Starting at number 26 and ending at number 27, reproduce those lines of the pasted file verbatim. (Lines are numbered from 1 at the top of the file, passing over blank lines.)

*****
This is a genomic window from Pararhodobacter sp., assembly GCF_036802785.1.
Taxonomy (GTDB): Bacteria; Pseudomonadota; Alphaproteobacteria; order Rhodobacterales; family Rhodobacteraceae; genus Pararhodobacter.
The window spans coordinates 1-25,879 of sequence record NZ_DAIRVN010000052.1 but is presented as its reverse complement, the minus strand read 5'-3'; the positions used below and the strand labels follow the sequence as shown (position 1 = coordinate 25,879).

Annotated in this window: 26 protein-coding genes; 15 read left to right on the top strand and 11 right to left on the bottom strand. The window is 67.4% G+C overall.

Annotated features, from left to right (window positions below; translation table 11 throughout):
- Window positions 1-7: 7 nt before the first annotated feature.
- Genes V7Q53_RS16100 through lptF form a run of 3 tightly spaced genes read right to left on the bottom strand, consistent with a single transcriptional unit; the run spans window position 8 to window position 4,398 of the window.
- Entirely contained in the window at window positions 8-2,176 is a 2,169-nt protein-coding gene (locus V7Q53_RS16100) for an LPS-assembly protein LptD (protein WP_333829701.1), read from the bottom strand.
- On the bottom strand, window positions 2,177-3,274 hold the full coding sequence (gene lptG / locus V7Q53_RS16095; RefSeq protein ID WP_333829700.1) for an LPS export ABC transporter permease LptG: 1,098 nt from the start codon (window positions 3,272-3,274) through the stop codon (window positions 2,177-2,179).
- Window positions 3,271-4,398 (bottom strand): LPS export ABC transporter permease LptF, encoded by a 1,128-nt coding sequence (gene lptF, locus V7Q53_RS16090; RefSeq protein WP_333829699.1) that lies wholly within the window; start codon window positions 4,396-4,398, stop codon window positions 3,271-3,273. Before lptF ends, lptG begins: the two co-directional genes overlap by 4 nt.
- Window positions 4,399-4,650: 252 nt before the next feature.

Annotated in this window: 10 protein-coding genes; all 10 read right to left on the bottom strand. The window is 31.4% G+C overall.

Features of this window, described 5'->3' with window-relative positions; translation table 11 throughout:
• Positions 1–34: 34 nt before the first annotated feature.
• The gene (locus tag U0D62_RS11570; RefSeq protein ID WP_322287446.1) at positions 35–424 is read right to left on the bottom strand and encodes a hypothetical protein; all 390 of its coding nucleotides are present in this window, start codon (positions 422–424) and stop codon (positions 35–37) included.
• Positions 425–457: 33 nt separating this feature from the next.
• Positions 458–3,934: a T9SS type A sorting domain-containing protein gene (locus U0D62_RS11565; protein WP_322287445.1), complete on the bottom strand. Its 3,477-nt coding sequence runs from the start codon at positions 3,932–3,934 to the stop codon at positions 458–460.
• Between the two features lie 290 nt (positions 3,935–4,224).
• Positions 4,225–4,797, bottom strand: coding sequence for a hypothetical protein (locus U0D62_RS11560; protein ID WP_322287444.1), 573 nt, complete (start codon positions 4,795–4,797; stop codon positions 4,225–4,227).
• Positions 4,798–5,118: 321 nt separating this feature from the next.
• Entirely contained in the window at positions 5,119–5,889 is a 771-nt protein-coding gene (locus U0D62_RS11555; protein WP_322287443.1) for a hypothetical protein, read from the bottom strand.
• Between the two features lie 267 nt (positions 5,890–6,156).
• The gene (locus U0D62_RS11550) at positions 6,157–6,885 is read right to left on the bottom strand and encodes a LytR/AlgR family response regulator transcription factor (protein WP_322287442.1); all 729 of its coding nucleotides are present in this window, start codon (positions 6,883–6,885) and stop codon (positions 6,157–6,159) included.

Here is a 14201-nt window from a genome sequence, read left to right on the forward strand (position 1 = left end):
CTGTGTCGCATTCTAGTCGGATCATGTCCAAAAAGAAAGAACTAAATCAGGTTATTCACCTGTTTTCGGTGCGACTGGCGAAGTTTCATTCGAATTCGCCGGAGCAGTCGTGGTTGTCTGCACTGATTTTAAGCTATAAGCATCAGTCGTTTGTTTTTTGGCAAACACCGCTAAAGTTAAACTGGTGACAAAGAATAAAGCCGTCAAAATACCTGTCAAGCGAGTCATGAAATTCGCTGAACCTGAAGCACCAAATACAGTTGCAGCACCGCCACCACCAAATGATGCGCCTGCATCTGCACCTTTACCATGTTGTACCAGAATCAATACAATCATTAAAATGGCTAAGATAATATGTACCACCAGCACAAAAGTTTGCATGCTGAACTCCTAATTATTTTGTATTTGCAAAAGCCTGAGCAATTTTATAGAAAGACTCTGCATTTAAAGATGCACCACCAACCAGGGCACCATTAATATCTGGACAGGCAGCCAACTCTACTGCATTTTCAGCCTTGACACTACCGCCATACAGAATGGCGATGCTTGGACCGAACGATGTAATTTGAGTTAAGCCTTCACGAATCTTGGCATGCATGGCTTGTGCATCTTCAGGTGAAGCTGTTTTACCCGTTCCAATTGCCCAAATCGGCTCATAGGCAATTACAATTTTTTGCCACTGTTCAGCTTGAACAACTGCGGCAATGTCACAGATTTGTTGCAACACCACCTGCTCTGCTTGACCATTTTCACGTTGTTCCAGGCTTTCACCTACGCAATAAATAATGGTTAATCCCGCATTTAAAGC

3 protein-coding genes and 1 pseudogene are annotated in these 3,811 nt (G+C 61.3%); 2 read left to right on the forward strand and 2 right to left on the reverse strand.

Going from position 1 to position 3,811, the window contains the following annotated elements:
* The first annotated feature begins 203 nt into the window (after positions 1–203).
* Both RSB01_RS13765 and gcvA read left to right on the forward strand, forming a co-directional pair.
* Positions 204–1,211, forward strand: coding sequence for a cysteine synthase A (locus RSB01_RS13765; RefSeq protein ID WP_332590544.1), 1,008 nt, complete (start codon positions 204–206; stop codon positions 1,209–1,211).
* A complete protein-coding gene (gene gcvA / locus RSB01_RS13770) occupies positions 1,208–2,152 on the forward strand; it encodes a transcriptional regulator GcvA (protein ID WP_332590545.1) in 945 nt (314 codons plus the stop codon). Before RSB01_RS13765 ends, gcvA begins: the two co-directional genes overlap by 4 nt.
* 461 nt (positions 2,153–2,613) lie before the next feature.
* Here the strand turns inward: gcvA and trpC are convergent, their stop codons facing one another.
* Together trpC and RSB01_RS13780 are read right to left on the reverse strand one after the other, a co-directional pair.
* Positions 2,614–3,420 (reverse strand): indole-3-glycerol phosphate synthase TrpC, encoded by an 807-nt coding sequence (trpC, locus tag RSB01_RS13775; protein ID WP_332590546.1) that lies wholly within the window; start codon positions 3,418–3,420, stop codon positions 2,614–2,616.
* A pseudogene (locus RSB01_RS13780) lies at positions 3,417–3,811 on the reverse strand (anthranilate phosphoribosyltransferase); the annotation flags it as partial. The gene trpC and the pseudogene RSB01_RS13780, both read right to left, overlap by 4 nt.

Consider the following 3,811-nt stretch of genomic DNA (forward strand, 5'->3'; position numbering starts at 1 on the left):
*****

3 protein-coding genes and 1 pseudogene are annotated in these 3,811 nt (G+C 61.3%); 2 read left to right on the forward strand and 2 right to left on the reverse strand.

Going from position 1 to position 3,811, the window contains the following annotated elements: